For the people who are listening to this, they are going, "I don't buy this for a second. The content is way more important than they're framing it" because this is the element that has come up in other conversations. And, what I say about that is, and, I don't know if I told you, I may have, the story of the two Hamlet shows I saw in one week in New York City. On a Monday, I had to go see a friend in Hamlet and it sucked. It was just terrible. It was a dark room. The chairs were uncomfortable. The actors weren't great. It wasn't well directed. The lighting wasn't good. It was a long play and I didn't really care because the actors didn't do a great job. And I found out later when I went backstage to visit my friend, and he's like --Oh, you showed up and I'm like, Yeah, I showed up and he said, You know, I'll buy you a beer. I'm like, No, you'll pay my rent --- that was excruciating long. He said, --Yeah, I know our stage manager quit last week, and so we kind of had to recover. Then, I had to go see another one on Thursday night in Brooklyn, and I was dreading it. I'm now predisposed that Hamlet sucks and Hamlet's a terrible play. I went to go to this magnificent theater and right out of the gate there were people on stage. It was the Danish court, so there's these amazing costumes and live musicians and people dancing and talking and eating food on stage. I felt like I was joining a festival and it was so fantastic. The play was so beautifully directed. The costume designer and the lighting designer and the everybody did such a good job. The play went by so fast and everybody died in the end. People I cared about it and liked died.....
I always talk about that because the play in both instances was exactly the same. The content was the same, but in the first, the production sucked and it was terrible. It was punishing. The second one was fantastic. So what are the elements? This is why content measures lower on the spectrum and it does not need most of attention - if we trust the content. If we trust that Shakespeare wrote a really good play 400 plus years ago, and there's evidence to suggest that he did, then we need to invest in all the other competencies that help us connect with each other, with clear calls to action and and help us fulfill the potential of what theater can be--and that's true for business content. If we swap out Hamlet for a financial quarterly review or for performance reviews or some kind of thing like that, it's still a play and we can co create it.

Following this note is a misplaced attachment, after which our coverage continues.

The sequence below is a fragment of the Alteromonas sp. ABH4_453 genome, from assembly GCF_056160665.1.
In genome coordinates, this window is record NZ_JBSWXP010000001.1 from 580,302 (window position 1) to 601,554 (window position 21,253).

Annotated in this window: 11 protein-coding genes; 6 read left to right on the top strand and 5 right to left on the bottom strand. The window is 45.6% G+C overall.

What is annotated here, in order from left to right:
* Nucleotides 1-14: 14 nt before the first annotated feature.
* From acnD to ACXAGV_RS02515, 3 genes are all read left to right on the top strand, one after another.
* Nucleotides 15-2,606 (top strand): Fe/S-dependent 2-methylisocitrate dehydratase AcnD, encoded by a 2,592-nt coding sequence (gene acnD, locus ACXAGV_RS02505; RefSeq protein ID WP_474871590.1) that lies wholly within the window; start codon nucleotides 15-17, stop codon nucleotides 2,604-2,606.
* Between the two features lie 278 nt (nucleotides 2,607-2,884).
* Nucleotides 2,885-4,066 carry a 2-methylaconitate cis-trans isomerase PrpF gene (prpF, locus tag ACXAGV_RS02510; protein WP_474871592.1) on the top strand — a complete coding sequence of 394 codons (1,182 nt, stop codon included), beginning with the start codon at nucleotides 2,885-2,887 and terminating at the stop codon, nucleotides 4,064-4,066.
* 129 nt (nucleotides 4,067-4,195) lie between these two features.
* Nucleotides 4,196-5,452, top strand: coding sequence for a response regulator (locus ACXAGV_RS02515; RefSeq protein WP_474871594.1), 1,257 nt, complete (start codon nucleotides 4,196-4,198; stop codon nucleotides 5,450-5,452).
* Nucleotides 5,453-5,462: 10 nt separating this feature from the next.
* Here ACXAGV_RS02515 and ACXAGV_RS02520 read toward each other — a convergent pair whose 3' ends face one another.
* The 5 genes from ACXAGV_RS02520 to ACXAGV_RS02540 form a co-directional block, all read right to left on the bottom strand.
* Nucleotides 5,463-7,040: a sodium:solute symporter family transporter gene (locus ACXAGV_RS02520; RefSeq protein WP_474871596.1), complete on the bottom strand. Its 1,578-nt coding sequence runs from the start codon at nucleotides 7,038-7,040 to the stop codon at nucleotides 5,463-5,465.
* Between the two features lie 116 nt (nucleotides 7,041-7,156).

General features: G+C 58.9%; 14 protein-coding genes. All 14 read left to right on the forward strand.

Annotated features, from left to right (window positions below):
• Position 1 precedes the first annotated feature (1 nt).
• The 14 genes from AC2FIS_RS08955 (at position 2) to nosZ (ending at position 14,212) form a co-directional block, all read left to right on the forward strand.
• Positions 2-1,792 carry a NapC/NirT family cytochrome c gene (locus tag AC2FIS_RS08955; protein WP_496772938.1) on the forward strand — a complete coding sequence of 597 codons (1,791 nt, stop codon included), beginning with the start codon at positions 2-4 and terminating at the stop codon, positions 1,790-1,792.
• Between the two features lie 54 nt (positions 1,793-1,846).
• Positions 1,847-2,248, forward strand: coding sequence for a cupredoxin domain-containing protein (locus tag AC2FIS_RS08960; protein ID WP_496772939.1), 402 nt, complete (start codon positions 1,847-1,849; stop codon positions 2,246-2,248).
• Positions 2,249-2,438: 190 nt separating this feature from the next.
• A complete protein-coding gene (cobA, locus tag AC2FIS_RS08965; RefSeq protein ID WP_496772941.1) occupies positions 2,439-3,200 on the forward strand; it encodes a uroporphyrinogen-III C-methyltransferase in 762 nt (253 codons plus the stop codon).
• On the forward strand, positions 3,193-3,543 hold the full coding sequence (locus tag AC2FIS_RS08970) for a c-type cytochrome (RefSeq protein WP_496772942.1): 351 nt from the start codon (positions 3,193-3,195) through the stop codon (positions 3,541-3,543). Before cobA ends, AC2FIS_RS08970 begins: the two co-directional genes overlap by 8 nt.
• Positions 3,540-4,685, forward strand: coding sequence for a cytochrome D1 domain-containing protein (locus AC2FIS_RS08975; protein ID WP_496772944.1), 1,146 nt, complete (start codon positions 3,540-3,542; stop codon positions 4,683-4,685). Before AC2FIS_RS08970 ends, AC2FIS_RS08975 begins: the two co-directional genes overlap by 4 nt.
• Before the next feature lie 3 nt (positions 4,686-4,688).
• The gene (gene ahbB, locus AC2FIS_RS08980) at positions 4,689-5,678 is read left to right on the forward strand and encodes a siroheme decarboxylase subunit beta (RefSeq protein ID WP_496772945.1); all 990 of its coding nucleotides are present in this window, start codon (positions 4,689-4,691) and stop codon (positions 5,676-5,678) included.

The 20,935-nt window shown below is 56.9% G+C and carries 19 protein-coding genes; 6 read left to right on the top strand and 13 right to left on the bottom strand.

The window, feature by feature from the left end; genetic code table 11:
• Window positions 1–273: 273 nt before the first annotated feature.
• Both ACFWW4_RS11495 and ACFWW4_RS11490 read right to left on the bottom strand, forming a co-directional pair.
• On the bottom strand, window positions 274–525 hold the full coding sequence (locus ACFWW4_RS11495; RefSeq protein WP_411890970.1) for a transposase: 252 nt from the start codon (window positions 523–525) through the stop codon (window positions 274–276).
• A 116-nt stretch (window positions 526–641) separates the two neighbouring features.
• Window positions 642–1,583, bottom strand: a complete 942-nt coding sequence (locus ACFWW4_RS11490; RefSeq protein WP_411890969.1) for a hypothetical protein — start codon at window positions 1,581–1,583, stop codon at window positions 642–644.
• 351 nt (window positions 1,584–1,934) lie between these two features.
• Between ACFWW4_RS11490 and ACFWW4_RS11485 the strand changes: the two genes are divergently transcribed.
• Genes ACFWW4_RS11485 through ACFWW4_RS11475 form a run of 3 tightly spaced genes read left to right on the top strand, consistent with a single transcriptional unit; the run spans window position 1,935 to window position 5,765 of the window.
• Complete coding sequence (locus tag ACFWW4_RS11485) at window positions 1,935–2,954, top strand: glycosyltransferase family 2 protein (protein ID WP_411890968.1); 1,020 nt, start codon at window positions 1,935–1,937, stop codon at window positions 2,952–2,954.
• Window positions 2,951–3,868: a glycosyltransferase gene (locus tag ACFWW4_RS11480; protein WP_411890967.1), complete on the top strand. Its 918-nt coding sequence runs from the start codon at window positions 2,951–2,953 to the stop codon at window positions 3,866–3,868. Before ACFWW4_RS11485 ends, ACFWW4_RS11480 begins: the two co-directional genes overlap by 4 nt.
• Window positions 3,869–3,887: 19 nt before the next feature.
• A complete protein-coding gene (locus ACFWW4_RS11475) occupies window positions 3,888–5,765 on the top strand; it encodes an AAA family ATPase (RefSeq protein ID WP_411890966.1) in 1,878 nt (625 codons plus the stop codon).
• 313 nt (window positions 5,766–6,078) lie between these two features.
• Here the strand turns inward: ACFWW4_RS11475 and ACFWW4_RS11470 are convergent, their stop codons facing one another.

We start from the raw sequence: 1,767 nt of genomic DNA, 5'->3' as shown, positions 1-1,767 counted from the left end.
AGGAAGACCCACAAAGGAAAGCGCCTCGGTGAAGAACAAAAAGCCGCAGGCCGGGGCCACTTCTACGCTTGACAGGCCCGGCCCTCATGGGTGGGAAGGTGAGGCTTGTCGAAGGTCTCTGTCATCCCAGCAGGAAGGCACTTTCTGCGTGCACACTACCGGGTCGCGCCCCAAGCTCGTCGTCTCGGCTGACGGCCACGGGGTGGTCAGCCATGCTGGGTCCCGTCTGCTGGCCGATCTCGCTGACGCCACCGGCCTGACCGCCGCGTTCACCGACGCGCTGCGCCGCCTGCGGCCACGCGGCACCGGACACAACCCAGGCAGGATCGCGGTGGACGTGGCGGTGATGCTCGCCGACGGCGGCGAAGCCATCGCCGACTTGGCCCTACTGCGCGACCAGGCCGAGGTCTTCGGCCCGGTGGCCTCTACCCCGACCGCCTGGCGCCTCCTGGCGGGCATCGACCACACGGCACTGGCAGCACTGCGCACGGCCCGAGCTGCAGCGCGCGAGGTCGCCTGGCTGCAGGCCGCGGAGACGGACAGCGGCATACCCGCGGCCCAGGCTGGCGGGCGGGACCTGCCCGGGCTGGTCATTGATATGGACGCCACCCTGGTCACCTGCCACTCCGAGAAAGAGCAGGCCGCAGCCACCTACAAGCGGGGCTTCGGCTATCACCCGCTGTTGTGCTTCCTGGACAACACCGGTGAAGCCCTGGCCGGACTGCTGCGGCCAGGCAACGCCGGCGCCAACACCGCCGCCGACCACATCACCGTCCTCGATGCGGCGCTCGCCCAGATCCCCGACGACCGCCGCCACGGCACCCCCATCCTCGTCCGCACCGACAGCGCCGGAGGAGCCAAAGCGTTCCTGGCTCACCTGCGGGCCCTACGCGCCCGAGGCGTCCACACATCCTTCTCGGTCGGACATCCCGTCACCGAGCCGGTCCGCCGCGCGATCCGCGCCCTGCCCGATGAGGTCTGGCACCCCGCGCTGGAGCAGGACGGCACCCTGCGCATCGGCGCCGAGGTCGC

Brenda Imes: 56:53
Exactly. Content is important, but my point with the year end review in my particular example is the customization that occurred within that moment of learning that helped co create the audience also made it creative and engaging. What do they need out of this content that will help him be the best that they can be.
So good? What are you trying to get better at right these days?
Brenda Imes: 57:24
Well, I just want to say everything. No, that's a cop out, right? Yeah, no points. I am such an analytical person and it's easy and comfortable for me to be to speak using numbers or some stats or analysis. What I'm trying to get better at is that it's okay to be vulnerable. It's okay to be curious. It's okay to be not right. And because that is the place where you are always learning....that is all that's gonna be on my mind. As my dad used to tell me - something he always reminded me, was the saying, "Brenda, everyone knows something you don't," and I would remember that. What are you talking about? Aside from the implied humbleness of that statement, back when I actually just heard it, when I heard 'everyone knows something you don't', that kind of began my life long journey of learning and being curious about other people. So I keep that saying close to my heart and especially as an organizational development specialist. I may be trained in the ways of adult education and how to implement good programs, but are these programs fitting the needs of the business and of fitting the need of the people within the business that actually create the value for this business?